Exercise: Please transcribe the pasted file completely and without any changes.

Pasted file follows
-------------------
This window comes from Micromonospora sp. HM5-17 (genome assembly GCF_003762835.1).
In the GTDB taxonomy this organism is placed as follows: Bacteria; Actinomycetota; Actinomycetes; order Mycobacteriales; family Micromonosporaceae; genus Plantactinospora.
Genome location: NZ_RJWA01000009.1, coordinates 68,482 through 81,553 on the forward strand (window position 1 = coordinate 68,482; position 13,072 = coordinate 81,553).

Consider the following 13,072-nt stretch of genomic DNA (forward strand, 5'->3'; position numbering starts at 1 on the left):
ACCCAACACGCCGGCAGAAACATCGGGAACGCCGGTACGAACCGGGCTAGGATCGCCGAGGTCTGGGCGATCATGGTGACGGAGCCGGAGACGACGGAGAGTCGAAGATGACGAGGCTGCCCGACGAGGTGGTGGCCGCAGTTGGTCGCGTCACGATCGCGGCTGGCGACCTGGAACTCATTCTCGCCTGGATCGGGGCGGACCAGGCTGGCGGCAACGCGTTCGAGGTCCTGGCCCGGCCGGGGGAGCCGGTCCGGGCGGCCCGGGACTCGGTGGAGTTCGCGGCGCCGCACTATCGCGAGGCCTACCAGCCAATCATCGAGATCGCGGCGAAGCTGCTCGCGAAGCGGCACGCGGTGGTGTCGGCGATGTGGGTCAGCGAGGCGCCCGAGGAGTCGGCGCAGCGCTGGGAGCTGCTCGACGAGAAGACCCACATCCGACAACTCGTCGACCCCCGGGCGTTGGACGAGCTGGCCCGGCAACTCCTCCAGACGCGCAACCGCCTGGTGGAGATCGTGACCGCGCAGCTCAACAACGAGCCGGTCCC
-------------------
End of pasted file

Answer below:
This window comes from Micromonospora sp. HM5-17 (genome assembly GCF_003762835.1).
In the GTDB taxonomy this organism is placed as follows: Bacteria; Actinomycetota; Actinomycetes; order Mycobacteriales; family Micromonosporaceae; genus Plantactinospora.
Genome location: NZ_RJWA01000009.1, coordinates 68,482 through 81,553 on the forward strand (window position 1 = coordinate 68,482; position 13,072 = coordinate 81,553).

Consider the following 13,072-nt stretch of genomic DNA (forward strand, 5'->3'; position numbering starts at 1 on the left):
ACCCAACACGCCGGCAGAAACATCGGGAACGCCGGTACGAACCGGGCTAGGATCGCCGAGGTCTGGGCGATCATGGTGACGGAGCCGGAGACGACGGAGAGTCGAAGATGACGAGGCTGCCCGACGAGGTGGTGGCCGCAGTTGGTCGCGTCACGATCGCGGCTGGCGACCTGGAACTCATTCTCGCCTGGATCGGGGCGGACCAGGCTGGCGGCAACGCGTTCGAGGTCCTGGCCCGGCCGGGGGAGCCGGTCCGGGCGGCCCGGGACTCGGTGGAGTTCGCGGCGCCGCACTATCGCGAGGCCTACCAGCCAATCATCGAGATCGCGGCGAAGCTGCTCGCGAAGCGGCACGCGGTGGTGTCGGCGATGTGGGTCAGCGAGGCGCCCGAGGAGTCGGCGCAGCGCTGGGAGCTGCTCGACGAGAAGACCCACATCCGACAACTCGTCGACCCCCGGGCGTTGGACGAGCTGGCCCGGCAACTCCTCCAGACGCGCAACCGCCTGGTGGAGATCGTGACCGCGCAGCTCAACAACGAGCCGGTCCC